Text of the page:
Clarity is the product of understanding.
To unlock this identity is to understand the background of the name:
Did you know that Akkadian was an ancient language for the world’s first multinational empire?
Besides introducing to the world such great communication technology as postal service, Akkadians wrote down the Epic of Gilgamesh which was also called “He who Saw the Deep”, or in more modern terms: “He who Sees the Unknown”. The unknown is what Akkadian is inspired by in their daily work. They dig deep into the beginning of stories. Through this they help their clients to reach great and meaningful results.
The identity follows that very principle of digging deep to uncover simplicity and meaning. Digging into the depth of the Akkadian cultural reference.
Take for example the logotype. It’s set in a simple, legible, serif typeface. At a closer look the typeface chosen has distinct serifs*. *In typography, a serif is a small line attached to the end of a stroke in a letter or symbol. The wedge shaped serifs make a subtle hint to the cuneiform writing system of the Akkadian language.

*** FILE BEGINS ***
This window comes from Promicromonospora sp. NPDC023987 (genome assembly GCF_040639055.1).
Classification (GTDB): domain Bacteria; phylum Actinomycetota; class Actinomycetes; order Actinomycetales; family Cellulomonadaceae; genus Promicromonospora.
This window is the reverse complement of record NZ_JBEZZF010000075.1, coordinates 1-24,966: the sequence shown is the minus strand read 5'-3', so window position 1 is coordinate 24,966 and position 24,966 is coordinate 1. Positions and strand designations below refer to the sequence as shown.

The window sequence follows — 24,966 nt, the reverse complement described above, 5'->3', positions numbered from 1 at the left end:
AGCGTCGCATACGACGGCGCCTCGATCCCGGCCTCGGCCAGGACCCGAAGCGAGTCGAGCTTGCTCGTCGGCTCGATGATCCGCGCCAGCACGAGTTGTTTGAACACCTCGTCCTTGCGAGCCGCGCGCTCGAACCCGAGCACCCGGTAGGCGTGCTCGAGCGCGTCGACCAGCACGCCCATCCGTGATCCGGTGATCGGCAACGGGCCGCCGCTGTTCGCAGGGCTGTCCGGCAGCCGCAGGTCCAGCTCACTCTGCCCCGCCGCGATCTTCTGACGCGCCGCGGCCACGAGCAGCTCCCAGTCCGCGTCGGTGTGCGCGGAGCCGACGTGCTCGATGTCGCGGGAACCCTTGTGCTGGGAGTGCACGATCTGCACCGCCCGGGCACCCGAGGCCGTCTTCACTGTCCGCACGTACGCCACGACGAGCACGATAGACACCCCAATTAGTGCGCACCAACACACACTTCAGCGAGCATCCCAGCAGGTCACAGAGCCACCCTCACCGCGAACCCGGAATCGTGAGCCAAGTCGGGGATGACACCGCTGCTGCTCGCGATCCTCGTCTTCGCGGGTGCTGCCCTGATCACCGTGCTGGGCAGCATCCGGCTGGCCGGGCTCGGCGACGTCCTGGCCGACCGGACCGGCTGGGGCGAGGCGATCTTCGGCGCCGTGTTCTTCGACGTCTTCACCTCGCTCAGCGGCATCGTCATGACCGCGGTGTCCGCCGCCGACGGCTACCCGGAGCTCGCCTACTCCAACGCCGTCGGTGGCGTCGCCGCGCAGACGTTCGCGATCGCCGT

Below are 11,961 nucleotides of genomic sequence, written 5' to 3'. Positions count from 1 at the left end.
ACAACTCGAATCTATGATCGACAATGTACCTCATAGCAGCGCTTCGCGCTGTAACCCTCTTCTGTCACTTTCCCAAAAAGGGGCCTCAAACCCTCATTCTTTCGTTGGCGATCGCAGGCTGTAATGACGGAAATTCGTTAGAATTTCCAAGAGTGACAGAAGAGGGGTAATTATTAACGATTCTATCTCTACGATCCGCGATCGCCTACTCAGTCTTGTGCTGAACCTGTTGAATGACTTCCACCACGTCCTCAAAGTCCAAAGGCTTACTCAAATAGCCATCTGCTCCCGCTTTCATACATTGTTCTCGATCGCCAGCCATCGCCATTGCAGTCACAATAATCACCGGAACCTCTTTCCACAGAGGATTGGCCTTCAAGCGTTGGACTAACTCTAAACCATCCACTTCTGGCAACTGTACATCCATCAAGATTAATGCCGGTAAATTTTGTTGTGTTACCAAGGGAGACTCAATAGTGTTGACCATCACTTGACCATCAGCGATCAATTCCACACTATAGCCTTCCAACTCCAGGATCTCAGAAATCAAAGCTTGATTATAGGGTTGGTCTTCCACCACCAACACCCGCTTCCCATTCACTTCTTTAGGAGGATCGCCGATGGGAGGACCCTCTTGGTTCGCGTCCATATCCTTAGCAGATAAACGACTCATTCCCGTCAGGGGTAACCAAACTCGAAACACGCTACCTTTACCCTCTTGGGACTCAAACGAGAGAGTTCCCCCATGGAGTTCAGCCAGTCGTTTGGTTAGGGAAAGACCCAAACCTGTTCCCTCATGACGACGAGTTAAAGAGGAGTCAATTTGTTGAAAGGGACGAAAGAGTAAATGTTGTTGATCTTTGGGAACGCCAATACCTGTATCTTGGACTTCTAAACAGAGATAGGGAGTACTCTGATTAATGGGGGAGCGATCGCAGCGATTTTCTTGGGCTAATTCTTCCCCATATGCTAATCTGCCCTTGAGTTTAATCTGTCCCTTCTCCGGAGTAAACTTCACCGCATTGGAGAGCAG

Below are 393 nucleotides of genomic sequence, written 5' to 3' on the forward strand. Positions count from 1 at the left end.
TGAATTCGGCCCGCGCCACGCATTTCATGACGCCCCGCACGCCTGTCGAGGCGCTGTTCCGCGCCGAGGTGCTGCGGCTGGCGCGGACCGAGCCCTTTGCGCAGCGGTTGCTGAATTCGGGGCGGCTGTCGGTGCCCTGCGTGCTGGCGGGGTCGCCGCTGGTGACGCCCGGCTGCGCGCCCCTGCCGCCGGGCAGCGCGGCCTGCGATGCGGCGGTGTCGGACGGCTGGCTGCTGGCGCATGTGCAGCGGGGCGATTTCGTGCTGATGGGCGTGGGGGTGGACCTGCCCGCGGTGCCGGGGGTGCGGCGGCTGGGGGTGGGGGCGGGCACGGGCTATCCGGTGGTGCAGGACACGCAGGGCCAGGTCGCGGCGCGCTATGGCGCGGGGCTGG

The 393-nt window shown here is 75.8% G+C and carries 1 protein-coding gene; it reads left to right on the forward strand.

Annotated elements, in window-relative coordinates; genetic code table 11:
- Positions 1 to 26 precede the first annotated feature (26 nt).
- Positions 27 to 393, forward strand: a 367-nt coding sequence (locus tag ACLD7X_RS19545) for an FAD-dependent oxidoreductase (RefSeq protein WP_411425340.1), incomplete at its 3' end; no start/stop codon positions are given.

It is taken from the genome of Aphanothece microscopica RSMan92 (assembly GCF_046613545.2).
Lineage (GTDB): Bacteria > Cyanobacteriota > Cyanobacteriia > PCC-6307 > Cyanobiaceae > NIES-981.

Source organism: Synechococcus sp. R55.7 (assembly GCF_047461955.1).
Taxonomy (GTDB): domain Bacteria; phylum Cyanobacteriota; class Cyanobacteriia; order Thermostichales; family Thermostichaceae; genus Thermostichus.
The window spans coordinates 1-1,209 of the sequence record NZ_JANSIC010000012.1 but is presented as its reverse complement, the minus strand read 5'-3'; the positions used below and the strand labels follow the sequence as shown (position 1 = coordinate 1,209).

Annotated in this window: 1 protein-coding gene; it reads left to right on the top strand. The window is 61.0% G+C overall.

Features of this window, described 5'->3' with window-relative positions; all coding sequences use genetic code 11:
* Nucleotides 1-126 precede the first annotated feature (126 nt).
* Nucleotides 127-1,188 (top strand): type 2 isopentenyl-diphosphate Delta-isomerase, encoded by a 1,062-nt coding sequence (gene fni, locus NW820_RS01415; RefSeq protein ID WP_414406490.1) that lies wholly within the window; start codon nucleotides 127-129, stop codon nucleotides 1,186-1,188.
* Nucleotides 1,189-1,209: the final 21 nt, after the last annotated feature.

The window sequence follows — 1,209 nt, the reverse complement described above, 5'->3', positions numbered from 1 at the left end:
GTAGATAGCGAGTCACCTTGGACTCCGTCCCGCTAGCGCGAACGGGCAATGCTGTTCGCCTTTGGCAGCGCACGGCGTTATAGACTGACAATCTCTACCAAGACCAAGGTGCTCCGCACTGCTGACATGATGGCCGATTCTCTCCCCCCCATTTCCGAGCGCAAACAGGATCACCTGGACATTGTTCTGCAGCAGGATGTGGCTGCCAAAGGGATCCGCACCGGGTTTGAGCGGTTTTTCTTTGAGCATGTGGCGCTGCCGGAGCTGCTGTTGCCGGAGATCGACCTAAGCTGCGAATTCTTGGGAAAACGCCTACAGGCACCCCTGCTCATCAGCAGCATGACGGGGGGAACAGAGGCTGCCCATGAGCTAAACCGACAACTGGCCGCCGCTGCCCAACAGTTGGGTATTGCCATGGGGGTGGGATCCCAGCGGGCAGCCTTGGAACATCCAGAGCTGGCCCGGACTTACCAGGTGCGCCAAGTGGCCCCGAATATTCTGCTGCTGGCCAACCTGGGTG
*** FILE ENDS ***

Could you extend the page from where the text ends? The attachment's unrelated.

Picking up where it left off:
The color? In the epic written down by Akkadians, Gilgamesh is told of a box-thorn like plant meaningfully situated at the bottom of the ocean. It was said to make him young again. Granting him eternal life – the very goal of his quest. It’s not red. It’s the red of a box-thorn berry.
Even something as mundane as the grid used to arrange type comes from the same source. The grid is based on a sexagesimal system (base number 60). A homage to babylonian mathematics, which we know of today thanks to clay tablets written in the Akkadian language. The number 60 is a superior highly composite number, having factors of 1, 2, 3, 4, 5, 6, 10, 12, 15, 20, 30, 60, facilitating calculations with fractions as well as making for some beautifully spacious layouts over a large range of different sizes.
The traces of babylonian mathematics can still be observed today. It’s the system that gives us 60 minutes in an hour and 360 degrees in a full circle.
Having come full circle we see the paradox of simplicity. Making things simple is hard work. And every element of the unassuming identity can be used to illustrate this point.